Patient Comments: Beta Thalassemia - Share Your Experience

Do you or a relative have beta thalassemia? Please tell us about your experience.

Comment from: Vicki, 45-54 Female (Patient) Published: June 08

I was diagnosed with beta thalassemia minor in 1989 when they diagnosed my daughter at age 2. I am prone to being cold even on the hottest day and have aches and pain everywhere. I am tired all the time. My daughter can't handle high altitudes. We both are prone to sudden nose bleeds and bad headaches. Most of the doctors we have seen have never heard of beta thalassemia. I got so frustrated with the doctors not knowing what it was that I now take the dictionary explanation with me to any new doctor.

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Comment from: Pete, 45-54 Male (Patient) Published: June 15

I am a 50 year old male, and in 2016, diagnosed with beta thalassemia (BT) minor when I was 10 years old. Mom is from Iraq, dad was from Lebanon. I was always getting colds and sore throats as a child, and was always cold. I wrestled in high school, and was a top athlete, but when I got tired, I became real tired. I get sick and weak when I travel on long airplane trips, 14 hours or more. I also get sick in Denver or any other place above 3,500 feet. High altitude means less oxygen. I also can't drink alcohol without getting ill. So I avoid alcohol, avoid high elevations, and seek out newer airplanes that pressurize at a feel of 3,000 feet instead of the industry standard of 5,000 feet. I also avoid smokers as that will give me a headache and I take a day to recover. I have never been admitted to a hospital. I avoid processed foods and pace myself as I am active. My mother has this too. She has survived cancer twice in the last 20 years, and was just told by the doctor (she is 84) that her two rounds of chemotherapy may have damaged the bone marrow slightly so that the production of red blood cells may be even more difficult for her. BT minor is not a death sentence, but it is a wakeup call. You simply have to take better care of your health and know your limitations. No smoking, no drinking, no processed food, no lack of exercise (you have to build up your body), and pace yourself. Most importantly you have to educate yourself, as so many doctors and health professionals are not well-versed in this condition.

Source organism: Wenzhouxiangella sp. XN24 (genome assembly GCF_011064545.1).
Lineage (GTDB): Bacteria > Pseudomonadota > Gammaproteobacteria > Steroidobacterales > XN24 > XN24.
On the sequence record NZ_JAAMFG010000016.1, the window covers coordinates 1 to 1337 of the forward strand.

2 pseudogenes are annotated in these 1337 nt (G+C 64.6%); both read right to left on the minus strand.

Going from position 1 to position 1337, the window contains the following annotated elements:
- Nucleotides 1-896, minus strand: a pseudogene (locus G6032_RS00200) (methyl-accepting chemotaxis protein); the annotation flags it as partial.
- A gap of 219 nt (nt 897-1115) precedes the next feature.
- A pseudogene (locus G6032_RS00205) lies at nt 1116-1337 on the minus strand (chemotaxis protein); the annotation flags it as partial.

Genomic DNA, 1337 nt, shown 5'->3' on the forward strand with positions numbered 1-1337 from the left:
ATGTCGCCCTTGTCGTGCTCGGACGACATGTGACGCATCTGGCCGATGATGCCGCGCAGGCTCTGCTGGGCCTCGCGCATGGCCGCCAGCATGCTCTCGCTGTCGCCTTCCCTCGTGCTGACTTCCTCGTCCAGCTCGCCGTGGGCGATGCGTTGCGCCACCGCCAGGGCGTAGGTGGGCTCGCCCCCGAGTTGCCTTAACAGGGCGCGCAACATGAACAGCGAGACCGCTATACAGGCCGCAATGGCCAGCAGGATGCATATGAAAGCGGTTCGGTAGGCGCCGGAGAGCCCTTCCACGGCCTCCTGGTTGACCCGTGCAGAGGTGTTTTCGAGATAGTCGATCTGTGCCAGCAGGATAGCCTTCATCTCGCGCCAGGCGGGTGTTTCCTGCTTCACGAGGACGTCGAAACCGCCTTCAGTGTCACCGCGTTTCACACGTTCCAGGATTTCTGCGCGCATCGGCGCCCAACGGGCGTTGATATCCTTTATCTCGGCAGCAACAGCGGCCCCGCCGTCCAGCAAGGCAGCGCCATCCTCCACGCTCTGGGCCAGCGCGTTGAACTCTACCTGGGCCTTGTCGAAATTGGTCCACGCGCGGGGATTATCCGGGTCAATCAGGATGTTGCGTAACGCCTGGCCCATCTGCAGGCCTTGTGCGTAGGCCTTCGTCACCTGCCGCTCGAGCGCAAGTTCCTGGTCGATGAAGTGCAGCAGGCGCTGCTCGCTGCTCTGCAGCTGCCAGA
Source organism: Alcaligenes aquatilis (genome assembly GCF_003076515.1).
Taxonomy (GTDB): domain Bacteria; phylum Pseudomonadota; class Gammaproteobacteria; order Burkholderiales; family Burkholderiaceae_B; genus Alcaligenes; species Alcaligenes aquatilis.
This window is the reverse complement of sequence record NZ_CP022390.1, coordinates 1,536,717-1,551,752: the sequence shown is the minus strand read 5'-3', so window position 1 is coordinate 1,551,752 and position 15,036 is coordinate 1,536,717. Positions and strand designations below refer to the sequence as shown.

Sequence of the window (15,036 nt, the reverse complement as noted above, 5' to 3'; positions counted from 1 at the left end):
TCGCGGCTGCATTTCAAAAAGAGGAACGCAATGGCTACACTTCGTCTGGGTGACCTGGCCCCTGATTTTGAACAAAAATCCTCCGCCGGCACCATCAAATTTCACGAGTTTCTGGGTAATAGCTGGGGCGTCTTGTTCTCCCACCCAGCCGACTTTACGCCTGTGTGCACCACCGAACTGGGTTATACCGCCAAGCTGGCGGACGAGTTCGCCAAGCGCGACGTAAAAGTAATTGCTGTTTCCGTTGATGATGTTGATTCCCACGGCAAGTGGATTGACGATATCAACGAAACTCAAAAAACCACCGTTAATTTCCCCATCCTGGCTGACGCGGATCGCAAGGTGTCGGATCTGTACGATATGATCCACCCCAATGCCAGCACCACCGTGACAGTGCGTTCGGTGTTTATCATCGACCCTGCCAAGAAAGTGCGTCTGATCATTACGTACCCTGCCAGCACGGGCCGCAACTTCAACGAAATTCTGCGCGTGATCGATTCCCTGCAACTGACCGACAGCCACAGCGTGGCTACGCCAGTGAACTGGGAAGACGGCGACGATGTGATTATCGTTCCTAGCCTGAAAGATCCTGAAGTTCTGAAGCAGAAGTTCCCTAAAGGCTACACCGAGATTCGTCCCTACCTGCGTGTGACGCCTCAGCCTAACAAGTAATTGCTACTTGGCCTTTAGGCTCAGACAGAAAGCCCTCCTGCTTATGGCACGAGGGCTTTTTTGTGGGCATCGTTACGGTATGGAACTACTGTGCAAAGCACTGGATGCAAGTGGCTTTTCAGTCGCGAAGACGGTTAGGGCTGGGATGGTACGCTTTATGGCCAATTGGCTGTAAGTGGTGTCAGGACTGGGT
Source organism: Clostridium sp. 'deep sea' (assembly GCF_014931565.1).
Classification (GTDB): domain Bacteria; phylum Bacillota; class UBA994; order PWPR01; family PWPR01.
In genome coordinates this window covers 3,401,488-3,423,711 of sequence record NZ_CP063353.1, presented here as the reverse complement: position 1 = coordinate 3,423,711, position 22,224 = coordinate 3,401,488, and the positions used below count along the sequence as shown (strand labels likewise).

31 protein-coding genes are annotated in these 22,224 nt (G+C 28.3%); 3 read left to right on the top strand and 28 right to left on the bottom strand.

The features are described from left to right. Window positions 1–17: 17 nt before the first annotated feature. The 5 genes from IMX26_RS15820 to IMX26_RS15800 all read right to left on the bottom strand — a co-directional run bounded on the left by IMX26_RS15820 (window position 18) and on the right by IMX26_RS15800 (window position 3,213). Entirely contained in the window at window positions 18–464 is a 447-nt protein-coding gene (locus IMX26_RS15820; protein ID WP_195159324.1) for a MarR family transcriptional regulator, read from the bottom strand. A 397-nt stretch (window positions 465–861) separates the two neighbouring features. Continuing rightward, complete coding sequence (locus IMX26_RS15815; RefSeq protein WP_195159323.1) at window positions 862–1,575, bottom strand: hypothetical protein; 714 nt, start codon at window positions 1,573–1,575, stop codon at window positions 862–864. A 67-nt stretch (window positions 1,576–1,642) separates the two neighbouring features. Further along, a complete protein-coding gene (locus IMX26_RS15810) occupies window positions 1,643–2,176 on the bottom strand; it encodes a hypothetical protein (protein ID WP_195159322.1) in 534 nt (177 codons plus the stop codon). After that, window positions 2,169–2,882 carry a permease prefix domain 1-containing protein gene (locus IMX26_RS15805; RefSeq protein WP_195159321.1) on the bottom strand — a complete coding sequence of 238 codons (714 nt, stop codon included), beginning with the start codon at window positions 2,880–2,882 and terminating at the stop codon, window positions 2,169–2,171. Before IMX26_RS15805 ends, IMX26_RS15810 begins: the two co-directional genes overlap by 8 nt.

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Comment from: Enjoying Life, 65-74 Female (Patient) Published: July 01

I just learned last year that I have beta thalassemia. My daughter learned she was a carrier only after having her first child six years ago. She also discovered that her husband is a carrier. I have three grandchildren and only the last child does not have beta thalassemia. Here are words of encouragement. As a child I was always cold. I am from the north. I knew I wanted to live some place where it was warm most of the time. I was never sick or in the hospital. I do sports and work out and tell myself not to stop until my mind and body tell me to stop. My family fought off cold, measles and all the childhood things and we survived. Let it be mind over matter.

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Comment from: Nothing MinorAboutIt, 55-64 Female (Patient) Published: April 07

I was a sickly fatigued child and began passing out when my periods started. It was up to me to figure out what was wrong with me when I asked the doctor to put me in the hospital my junior year in high school. He had no clue. A bone marrow test showed I had the thalassemia trait. It was hard news to hear. My hemoglobin stays in the 7 to 8 level and when I was pregnant I had to have transfusions as it dropped below 5. Since menopause has occurred I am usually in the 9s and sometime up to 10. If I get sick, have trauma or even surgery will cause my hemoglobin to drop. The chronic anemia has taken a toll on me. I have chronic headaches, shortness of breath, fatigue, insomnia, body pains and depression. Does any of this sound 'minor'! I wish there was some data to prove minor thalassemia patients that aren't symptom free have lifelong problems that could be managed better if doctors understood the effects on those patients.

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